News Local

'Shocked, disgusted'

By Ashleigh Viveiros

You wouldn't know it to look at him, but two weeks ago, Chili was a dog in dire straights.

The year-old basset hound mix was found bleeding and in pain in a Hochfeld area backyard earlier this month.

He'd been shot straight through the neck and left to fend for himself; he eventually managed to make his way into the yard of a homeowner who phoned the Pembina Valley Humane Society for help.

"Fortunately, he was okay - it was a fresh enough wound that no infection had set in," said PVHS intake/adoption co-ordinator Erin Ginter. "Still, the fact that the bullet didn't hit anything important ... he's our miracle dog."

Fastforward to today and the friendly pup is on the mend - both from the gunshot wound and the spaying/neutering operation all humane society animals undergo when they're brought in - in an area foster home, as he awaits more compassionate owners to take him home for good.

To be fair, the PVHS isn't sure whether Chili was shot by uncaring owners (who have yet to claim him, in any case) or an angry area resident fed up with having stray dogs on their yard.

But it doesn't really matter - someone still made the decision pull the trigger in yet another case of animal cruelty in the region, said Ginter.

It's not something most people are even aware of, but animal abuse abounds in the Pembina Valley.

"We want people to know that this is happening everywhere and it's probably happening so much more than we see," said Ginter. "It's awful and we need to do something about it."

The humane society is frequently picking up abandoned cats and dogs and, even worse, abused animals, Ginter said.

"We pick up quite a few from the Osterwick-Hochfeld area," she observed, noting rural areas have the highest rates of animal abuse cases, though there are certainly plenty of animals found abandoned around the towns, as well.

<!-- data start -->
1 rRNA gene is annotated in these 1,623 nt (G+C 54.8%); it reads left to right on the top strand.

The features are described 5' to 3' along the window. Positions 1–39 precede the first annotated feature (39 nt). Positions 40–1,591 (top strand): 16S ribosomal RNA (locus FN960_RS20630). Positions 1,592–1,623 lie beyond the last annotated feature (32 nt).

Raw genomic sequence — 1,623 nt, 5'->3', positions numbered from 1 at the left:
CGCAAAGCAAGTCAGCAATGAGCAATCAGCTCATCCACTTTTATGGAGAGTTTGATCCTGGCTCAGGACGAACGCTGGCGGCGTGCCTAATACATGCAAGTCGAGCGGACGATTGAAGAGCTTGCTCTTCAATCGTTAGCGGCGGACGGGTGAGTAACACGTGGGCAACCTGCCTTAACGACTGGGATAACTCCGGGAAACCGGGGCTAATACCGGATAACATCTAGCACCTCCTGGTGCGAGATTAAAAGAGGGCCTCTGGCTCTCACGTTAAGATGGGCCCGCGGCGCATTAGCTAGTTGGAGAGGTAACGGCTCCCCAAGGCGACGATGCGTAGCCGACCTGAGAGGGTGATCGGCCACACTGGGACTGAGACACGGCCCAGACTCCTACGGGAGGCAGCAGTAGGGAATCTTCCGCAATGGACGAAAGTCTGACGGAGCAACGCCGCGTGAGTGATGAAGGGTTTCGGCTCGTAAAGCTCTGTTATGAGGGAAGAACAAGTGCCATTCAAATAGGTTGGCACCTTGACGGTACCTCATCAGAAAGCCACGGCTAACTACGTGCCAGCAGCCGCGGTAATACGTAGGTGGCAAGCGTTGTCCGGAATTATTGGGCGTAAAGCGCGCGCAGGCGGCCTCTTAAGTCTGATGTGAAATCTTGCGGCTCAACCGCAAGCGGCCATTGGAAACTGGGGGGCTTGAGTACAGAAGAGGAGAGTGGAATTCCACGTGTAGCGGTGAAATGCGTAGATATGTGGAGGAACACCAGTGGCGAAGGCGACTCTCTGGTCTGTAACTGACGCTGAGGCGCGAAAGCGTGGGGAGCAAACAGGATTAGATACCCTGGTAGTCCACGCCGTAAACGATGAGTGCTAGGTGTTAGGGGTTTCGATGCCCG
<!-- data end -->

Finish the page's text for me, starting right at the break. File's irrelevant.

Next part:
One recent case really had society volunteers shaking their heads in disgust: a Golden Retriever was found out by Horndean with baler twine wrapped around her.

The twine was attached to a milk jug filled with rocks, which was obviously meant to scare the dog, Ginter said.

When the owners came forward to claim the dog, the RCMP investigated to ensure they weren't the ones harming the animal, she said.

"They turned out to be okay," Ginter said, noting, however, that whoever attacked the dog will likely never be found or charged.


For Ginter, who has been working as the society's intake co-ordinator since last summer, these and other stories really make her wonder at the capacity some humans have for cruelty.

"Every single time it's just as shocking as the last time," she said. "To even think about the fact that people would do something like that ... shocked and disgusted are really the best words for it."

The problem stems, in large part, from owners who can't be bothered to get their pets fixed, Ginter said.

"It all originates with overpopulation, not spaying and neutering their animals," she said. "Then you have all these animals that nobody wants."

If people would just take responsibility for their pets, a lot of the problems the humane society sees would disappear, Ginter said.

For one, fixed (and, you could argue, properly trained) farm dogs would be far less likely to wander onto neighbouring yards, which would reduce the number of retaliatory abuse incidents the society sees, she said.

And fixed dogs and cats would obviously not lead to unwanted litters being tossed onto the side of the road, Ginter said.


Aside from trying to convince pet owners to do the right thing when it comes to sterilizing their pets, the PVHS also wants potential pet abusers to know they do have options that don't include murdering or hurting defenseless animals.

If you can't care for your pet any longer, just bring them into the humane society - they will find a good home for them, Ginter said.

"That's pretty much what we're here for," she said. "Call the pound, call the humane society."

"A lot of times, I think a lot of people just don't know about these services," Ginter added. "But if you can't care for your animal, you need to take responsibility and come to us with it."

While the humane society does ask for a small drop-off fee to help cover the costs of housing animals, they are willing to work on a case-by-case basis.

"If someone can't afford it, we do help them out," Ginter said, noting they'd rather take a hit on the surrender fee than see an animal harmed.

For homeowners frustrated with strays wandering onto their yards, Ginter implores them to call the animal control officer or bring the animal into the pound rather than pulling out their shotguns.

"Really, there are so many options for them that they shouldn't even need to consider doing that," she said.